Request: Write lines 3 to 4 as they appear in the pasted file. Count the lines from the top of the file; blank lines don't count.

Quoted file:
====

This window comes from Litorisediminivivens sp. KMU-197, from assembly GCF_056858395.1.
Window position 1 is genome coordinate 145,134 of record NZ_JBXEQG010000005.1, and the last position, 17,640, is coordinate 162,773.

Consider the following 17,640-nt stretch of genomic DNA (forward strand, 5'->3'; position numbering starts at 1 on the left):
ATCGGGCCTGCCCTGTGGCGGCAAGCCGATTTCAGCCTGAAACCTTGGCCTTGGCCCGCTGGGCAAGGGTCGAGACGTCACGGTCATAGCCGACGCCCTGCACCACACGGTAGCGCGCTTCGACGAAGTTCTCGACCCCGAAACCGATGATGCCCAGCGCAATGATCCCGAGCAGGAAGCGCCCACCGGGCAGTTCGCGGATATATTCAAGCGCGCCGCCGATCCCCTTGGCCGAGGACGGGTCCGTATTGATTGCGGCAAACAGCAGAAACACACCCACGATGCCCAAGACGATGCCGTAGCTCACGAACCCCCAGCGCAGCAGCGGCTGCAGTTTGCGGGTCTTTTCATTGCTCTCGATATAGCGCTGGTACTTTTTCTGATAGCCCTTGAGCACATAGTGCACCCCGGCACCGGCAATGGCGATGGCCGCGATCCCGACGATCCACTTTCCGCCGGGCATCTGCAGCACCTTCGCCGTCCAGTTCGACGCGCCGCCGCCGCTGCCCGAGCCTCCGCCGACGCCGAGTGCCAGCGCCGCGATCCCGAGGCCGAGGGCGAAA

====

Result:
Consider the following 17,640-nt stretch of genomic DNA (forward strand, 5'->3'; position numbering starts at 1 on the left):
ATCGGGCCTGCCCTGTGGCGGCAAGCCGATTTCAGCCTGAAACCTTGGCCTTGGCCCGCTGGGCAAGGGTCGAGACGTCACGGTCATAGCCGACGCCCTGCACCACACGGTAGCGCGCTTCGACGAAGTTCTCGACCCCGAAACCGATGATGCCCAGCGCAATGATCCCGAGCAGGAAGCGCCCACCGGGCAGTTCGCGGATATATTCAAGCGCGCCGCCGATCCCCTTGGCCGAGGACGGGTCCGTATTGATTGCGGCAAACAGCAGAAACACACCCACGATGCCCAAGACGATGCCGTAGCTCACGAACCCCCAGCGCAGCAGCGGCTGCAGTTTGCGGGTCTTTTCATTGCTCTCGATATAGCGCTGGTACTTTTTCTGATAGCCCTTGAGCACATAGTGCACCCCGGCACCGGCAATGGCGATGGCCGCGATCCCGACGATCCACTTTCCGCCGGGCATCTGCAGCACCTTCGCCGTCCAGTTCGACGCGCCGCCGCCGCTGCCCGAGCCTCCGCCGACGCCGAGTGCCAGCGCCGCGATCCCGAGGCCGAGGGCGAAA